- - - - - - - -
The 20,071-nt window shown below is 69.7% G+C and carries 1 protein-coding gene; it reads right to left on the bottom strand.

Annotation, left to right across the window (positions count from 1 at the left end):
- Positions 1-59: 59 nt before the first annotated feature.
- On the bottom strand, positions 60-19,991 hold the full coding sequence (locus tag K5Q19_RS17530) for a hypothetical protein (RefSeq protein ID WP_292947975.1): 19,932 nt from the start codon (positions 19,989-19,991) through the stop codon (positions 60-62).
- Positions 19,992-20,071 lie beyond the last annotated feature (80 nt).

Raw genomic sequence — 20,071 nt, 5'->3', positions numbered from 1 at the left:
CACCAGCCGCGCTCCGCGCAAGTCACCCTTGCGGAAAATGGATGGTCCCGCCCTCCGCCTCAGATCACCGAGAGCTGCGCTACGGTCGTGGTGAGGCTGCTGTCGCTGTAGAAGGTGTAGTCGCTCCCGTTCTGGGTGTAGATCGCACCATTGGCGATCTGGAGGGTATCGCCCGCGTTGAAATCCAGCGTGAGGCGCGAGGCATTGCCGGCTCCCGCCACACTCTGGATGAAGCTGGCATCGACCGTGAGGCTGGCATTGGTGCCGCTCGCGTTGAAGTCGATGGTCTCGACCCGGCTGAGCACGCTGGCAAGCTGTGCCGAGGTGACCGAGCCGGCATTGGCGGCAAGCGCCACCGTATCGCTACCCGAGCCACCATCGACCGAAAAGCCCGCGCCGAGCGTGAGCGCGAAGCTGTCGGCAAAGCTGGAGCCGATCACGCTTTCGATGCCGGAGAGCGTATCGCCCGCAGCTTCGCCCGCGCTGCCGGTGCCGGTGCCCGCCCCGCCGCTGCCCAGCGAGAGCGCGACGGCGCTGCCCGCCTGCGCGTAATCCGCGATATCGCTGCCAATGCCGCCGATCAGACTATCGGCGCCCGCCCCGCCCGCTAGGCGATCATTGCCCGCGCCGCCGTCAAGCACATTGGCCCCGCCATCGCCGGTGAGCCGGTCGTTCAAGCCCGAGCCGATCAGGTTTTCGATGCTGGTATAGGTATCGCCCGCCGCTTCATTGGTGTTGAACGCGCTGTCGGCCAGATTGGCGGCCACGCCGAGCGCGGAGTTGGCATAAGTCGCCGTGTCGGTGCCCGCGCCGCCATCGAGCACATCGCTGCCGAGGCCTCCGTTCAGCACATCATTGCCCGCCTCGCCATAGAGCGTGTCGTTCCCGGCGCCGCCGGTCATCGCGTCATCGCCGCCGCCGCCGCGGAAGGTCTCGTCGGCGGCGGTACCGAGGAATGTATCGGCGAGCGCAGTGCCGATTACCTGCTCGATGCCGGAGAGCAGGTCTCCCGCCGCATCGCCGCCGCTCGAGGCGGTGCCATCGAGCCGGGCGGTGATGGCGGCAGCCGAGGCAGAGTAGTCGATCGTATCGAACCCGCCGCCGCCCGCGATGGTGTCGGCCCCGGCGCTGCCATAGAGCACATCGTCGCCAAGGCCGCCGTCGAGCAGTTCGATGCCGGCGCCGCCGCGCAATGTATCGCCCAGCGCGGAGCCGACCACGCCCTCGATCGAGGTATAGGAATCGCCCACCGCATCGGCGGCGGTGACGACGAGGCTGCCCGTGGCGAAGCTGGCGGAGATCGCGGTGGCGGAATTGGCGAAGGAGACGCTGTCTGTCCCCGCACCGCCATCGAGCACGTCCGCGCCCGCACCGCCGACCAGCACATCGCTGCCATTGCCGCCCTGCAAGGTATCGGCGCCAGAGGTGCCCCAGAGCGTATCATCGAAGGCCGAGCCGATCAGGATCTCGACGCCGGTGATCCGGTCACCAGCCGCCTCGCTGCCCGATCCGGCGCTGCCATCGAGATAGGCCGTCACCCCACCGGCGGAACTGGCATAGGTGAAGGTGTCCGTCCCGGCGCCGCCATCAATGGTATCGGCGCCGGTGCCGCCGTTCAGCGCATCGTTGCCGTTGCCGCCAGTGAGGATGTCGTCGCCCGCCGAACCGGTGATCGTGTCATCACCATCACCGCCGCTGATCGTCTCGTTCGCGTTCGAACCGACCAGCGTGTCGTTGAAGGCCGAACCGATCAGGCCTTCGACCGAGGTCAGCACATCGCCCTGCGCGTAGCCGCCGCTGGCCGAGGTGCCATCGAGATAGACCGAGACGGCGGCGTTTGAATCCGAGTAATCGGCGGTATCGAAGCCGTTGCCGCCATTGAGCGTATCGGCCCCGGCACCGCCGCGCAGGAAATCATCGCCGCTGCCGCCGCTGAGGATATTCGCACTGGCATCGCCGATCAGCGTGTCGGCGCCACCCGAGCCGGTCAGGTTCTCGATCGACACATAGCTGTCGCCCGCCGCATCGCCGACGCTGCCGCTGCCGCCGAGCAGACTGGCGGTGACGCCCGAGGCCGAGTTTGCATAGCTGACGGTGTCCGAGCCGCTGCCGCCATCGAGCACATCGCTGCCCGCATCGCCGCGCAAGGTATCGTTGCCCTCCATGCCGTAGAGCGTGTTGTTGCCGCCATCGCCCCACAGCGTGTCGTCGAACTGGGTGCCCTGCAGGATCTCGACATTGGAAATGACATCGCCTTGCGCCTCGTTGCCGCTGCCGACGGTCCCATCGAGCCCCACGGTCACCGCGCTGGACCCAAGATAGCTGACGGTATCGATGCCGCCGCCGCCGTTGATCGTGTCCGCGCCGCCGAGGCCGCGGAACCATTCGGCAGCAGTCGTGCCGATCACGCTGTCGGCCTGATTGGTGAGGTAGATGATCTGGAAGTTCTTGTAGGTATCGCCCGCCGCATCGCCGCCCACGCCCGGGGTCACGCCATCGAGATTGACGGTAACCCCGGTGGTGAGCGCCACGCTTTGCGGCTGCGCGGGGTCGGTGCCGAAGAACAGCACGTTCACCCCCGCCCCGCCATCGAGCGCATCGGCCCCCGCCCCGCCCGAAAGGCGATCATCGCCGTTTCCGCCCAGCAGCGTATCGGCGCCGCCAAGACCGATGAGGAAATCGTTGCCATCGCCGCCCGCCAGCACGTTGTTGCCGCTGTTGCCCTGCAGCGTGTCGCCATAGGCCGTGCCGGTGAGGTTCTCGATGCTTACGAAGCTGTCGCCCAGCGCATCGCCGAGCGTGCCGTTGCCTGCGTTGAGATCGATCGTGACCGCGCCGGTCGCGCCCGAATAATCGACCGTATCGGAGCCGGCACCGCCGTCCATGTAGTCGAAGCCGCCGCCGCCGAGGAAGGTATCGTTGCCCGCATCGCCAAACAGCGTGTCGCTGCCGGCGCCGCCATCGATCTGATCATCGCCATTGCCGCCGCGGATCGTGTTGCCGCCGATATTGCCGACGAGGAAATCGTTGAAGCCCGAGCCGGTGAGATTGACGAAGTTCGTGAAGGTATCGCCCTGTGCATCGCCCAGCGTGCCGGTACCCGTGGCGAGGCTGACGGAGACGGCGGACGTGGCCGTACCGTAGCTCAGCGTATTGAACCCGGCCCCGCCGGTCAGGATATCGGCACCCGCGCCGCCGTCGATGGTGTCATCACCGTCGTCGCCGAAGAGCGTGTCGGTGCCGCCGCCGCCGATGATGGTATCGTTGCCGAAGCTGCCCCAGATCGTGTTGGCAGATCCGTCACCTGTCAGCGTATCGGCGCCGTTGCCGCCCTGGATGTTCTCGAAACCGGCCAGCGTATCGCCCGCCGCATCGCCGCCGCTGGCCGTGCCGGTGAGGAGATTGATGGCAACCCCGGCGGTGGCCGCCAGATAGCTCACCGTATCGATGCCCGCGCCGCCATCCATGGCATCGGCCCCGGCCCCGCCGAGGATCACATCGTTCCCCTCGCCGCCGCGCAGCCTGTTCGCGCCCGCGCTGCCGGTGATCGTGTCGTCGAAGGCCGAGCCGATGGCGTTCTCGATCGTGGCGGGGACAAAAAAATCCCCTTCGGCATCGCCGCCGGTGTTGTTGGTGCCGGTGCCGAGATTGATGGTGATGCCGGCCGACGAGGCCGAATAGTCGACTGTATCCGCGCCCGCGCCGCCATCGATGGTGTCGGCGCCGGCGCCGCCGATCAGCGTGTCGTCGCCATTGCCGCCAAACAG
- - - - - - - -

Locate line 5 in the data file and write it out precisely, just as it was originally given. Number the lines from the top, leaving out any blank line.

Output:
- Positions 19,992-20,071 lie beyond the last annotated feature (80 nt).